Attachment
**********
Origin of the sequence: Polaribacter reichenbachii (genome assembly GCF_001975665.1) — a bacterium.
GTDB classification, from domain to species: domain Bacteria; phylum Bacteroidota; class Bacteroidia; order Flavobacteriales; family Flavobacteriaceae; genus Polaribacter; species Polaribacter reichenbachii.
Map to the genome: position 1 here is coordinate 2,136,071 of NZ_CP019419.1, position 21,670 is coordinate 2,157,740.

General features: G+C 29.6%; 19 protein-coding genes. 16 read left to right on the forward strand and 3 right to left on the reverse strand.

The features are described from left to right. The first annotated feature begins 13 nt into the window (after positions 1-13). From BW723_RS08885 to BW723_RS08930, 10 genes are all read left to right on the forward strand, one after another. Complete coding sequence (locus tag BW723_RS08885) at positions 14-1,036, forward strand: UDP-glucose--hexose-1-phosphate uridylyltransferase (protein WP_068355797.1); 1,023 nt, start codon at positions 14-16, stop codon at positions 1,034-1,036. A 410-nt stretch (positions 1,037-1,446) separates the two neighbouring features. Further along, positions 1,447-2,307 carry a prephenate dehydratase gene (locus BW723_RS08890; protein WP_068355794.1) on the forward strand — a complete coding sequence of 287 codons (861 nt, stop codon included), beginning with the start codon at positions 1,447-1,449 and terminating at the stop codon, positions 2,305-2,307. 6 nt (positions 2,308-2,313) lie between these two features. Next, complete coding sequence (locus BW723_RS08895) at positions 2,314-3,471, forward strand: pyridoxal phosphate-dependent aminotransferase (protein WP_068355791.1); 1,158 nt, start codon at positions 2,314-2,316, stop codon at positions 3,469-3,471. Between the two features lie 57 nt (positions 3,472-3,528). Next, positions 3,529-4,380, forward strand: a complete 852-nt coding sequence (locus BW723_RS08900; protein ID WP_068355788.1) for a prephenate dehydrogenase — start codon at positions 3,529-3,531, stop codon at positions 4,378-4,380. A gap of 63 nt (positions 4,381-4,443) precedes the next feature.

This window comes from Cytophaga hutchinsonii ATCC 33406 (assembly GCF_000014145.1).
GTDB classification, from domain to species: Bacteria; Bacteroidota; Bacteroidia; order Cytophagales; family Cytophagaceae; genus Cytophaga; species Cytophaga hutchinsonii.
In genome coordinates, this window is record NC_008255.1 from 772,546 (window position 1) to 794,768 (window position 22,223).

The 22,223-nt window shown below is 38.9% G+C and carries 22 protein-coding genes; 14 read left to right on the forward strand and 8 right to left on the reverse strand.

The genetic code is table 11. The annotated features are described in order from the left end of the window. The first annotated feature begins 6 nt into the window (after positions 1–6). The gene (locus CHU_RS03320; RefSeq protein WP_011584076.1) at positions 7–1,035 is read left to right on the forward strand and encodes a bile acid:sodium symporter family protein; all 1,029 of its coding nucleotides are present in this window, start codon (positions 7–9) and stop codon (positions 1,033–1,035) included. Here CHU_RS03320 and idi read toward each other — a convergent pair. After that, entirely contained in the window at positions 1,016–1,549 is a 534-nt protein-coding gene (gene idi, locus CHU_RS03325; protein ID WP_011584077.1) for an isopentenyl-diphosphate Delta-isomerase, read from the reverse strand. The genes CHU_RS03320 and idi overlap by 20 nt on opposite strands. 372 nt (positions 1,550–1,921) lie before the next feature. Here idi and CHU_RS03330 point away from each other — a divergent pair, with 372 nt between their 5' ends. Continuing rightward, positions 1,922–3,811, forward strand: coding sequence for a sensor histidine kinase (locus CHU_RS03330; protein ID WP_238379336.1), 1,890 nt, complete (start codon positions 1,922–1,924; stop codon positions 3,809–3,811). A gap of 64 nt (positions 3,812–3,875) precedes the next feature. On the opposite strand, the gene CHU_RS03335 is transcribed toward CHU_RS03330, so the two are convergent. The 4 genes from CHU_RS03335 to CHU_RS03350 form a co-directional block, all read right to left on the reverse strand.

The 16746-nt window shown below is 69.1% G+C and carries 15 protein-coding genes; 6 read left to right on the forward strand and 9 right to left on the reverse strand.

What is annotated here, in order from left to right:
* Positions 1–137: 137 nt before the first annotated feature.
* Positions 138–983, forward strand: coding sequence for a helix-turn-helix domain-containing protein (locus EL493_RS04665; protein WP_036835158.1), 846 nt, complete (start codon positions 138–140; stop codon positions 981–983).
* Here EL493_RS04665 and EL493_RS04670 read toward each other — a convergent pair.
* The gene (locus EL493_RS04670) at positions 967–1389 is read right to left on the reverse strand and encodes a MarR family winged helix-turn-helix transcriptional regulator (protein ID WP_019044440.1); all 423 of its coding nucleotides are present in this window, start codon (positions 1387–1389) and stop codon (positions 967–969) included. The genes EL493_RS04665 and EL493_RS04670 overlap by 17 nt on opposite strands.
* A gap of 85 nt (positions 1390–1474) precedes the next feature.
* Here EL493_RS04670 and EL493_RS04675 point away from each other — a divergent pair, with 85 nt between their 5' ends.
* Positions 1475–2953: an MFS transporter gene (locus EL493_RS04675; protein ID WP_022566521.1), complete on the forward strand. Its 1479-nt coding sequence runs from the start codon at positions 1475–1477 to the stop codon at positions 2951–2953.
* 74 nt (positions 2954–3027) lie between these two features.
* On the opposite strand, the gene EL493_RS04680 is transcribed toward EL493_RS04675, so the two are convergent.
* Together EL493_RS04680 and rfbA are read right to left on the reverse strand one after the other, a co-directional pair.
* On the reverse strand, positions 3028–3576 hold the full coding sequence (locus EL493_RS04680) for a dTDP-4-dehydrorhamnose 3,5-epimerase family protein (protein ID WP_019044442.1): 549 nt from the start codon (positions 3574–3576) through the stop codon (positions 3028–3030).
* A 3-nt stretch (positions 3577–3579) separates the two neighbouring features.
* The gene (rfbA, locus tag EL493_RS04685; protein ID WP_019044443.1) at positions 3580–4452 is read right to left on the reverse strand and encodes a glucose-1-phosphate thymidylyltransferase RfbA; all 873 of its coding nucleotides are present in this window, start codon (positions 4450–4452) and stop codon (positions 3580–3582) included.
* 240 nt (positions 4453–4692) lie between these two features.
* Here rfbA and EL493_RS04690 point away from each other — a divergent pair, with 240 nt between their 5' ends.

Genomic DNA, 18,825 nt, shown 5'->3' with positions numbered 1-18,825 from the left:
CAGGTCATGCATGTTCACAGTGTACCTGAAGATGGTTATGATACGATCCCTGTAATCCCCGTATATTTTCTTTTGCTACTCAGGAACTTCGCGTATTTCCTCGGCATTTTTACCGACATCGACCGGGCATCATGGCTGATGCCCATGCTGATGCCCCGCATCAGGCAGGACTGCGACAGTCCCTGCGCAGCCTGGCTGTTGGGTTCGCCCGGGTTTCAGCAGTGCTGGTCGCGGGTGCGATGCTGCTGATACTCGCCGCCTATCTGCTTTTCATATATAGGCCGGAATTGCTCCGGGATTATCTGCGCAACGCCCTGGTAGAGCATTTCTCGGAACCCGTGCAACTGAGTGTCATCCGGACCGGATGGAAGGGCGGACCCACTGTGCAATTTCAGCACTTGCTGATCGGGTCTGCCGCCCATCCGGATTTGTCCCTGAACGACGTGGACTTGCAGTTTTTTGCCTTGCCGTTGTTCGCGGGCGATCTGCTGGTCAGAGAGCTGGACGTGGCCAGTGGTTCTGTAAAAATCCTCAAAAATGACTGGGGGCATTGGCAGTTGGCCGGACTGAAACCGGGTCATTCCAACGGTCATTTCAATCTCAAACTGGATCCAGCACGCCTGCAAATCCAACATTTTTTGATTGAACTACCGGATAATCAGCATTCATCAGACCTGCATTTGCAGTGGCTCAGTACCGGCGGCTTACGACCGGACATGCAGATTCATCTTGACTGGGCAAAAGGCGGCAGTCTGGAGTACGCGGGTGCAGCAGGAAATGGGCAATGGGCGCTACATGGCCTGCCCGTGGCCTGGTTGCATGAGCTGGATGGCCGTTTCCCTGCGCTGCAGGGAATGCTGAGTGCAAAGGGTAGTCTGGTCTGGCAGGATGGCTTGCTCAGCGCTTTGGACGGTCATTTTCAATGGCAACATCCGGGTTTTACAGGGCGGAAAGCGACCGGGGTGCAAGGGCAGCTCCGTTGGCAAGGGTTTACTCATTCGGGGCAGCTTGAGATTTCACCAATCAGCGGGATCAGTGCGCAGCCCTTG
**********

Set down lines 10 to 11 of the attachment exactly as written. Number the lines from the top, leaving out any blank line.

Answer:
The genetic code is table 11. The annotated features are described in order from the left end of the window. The first annotated feature begins 6 nt into the window (after positions 1–6). The gene (locus CHU_RS03320; RefSeq protein WP_011584076.1) at positions 7–1,035 is read left to right on the forward strand and encodes a bile acid:sodium symporter family protein; all 1,029 of its coding nucleotides are present in this window, start codon (positions 7–9) and stop codon (positions 1,033–1,035) included. Here CHU_RS03320 and idi read toward each other — a convergent pair. After that, entirely contained in the window at positions 1,016–1,549 is a 534-nt protein-coding gene (gene idi, locus CHU_RS03325; protein ID WP_011584077.1) for an isopentenyl-diphosphate Delta-isomerase, read from the reverse strand. The genes CHU_RS03320 and idi overlap by 20 nt on opposite strands. 372 nt (positions 1,550–1,921) lie before the next feature. Here idi and CHU_RS03330 point away from each other — a divergent pair, with 372 nt between their 5' ends. Continuing rightward, positions 1,922–3,811, forward strand: coding sequence for a sensor histidine kinase (locus CHU_RS03330; protein ID WP_238379336.1), 1,890 nt, complete (start codon positions 1,922–1,924; stop codon positions 3,809–3,811). A gap of 64 nt (positions 3,812–3,875) precedes the next feature. On the opposite strand, the gene CHU_RS03335 is transcribed toward CHU_RS03330, so the two are convergent. The 4 genes from CHU_RS03335 to CHU_RS03350 form a co-directional block, all read right to left on the reverse strand.

The 16746-nt window shown below is 69.1% G+C and carries 15 protein-coding genes; 6 read left to right on the forward strand and 9 right to left on the reverse strand.